ENVIRONMENTAL SEIZURE TRIGGERS
A person’s overall health and well-being is a huge factor in seizure activity. For this reason, the top reported seizure triggers, by a large margin, were sleep deprivation, stress, irregular eating and overheating. While some of the items on this list may be called seizure triggers, others may be more accurately classified as things that make a person more susceptible to triggers by “lowering the threshold”.
Sleep issues are a big piece of the puzzle. Getting enough rest is important for our health. For those who suffer from seizures, it is critical. Beyond getting enough rest, there are other issues. For example, blood sugar levels drop while sleeping and this may trigger a seizure. Therefore, some people may need to eat something right before bed, (legumes may help balance blood sugar levels, or a fatty snack may be in order). The process of moving from sleep to waking, or from one sleep state to another, is partly a function of the brain. Our brain waves and electrical processes change and this can lead to seizure activity, especially if the change is abrupt.
This is not a complete, or scientific, survey and list. Several hundred people responded to our survey. The respondents are readers of this website from all over the world. If you are willing to share triggers you’ve discovered that are not this list, nor on the other two lists of triggers (State of Health Triggers and Dietary and Chemical Triggers), please email us and we will add it to the list.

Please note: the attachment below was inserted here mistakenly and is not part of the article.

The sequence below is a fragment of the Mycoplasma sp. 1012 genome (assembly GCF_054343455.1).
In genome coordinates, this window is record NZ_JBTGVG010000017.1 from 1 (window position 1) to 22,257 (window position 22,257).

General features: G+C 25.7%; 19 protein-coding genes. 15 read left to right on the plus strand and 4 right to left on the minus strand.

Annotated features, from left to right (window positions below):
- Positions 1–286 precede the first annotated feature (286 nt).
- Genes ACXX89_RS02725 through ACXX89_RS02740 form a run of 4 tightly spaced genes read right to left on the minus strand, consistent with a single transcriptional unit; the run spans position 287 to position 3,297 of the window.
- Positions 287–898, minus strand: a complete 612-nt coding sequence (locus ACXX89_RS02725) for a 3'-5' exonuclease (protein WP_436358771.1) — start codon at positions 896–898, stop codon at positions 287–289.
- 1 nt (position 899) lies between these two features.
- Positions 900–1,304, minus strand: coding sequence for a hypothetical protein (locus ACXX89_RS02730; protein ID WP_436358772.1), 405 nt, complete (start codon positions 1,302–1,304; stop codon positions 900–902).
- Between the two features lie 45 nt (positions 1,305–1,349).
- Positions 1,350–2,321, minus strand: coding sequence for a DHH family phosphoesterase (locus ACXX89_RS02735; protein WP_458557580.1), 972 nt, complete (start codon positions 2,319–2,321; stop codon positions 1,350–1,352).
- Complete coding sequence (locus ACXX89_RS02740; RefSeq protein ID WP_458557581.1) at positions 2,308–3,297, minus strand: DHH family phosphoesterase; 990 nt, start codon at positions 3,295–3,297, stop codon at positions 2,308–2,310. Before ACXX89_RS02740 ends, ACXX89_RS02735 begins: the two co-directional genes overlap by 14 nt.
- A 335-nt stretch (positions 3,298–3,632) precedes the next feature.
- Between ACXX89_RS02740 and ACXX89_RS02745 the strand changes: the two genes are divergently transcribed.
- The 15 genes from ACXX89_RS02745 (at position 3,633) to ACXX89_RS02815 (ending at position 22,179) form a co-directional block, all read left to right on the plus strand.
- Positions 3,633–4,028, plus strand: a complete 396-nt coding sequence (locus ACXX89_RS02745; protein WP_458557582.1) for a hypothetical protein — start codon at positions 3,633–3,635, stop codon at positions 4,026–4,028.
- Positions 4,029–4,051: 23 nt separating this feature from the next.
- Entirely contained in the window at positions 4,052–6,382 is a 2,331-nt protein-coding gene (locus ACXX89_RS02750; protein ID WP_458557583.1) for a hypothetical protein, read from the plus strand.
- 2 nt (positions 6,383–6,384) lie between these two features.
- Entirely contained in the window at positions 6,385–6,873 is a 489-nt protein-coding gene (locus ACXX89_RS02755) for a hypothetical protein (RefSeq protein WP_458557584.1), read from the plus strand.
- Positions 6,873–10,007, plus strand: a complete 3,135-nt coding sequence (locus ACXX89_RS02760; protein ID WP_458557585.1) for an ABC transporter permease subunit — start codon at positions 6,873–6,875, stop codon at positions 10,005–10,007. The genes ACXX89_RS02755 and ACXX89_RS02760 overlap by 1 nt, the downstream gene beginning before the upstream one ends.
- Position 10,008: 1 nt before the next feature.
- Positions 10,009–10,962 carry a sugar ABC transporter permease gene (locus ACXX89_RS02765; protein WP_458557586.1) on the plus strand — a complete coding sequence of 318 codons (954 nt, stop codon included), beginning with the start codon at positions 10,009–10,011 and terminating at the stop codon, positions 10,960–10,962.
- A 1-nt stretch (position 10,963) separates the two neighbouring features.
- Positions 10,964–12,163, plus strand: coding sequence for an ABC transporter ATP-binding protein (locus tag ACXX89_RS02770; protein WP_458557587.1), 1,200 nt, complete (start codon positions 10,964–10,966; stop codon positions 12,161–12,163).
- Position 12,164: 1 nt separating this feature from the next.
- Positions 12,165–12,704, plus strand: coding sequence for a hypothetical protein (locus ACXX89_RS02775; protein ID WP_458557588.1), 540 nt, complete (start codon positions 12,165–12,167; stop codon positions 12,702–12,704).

The primary reason we’ve compiled a “seizure trigger” list is to assist people in identifying triggers in their diet- as that is the focus of this website. Please see the list “Dietary and Chemical Seizure Triggers” for this information.
Reported Environmental Seizure Triggers
Too Much Heat (Overheating)
Bright Lights (Sun/Full Moon/Lightning)
Flickering Lights (Fluorescent/TV/Video Games/Sunlight Through Trees/Computer Screens)
Chemicals and/or Smells (Detergent/Soap/Perfume/Candles/Air Fresheners)
Light At Night
Sudden Sounds (Dogs Barking/Thunder)
Optical Distortion (Illusions/Bifocal Glasses/Patterns)
Quick Movements Toward The Face
Certain Sound Frequencies (Shrill/Surround Sound/Some Music)
Weather Extremes (Hot/Cold/Humid/Barometric Pressure)
Immersion In Water
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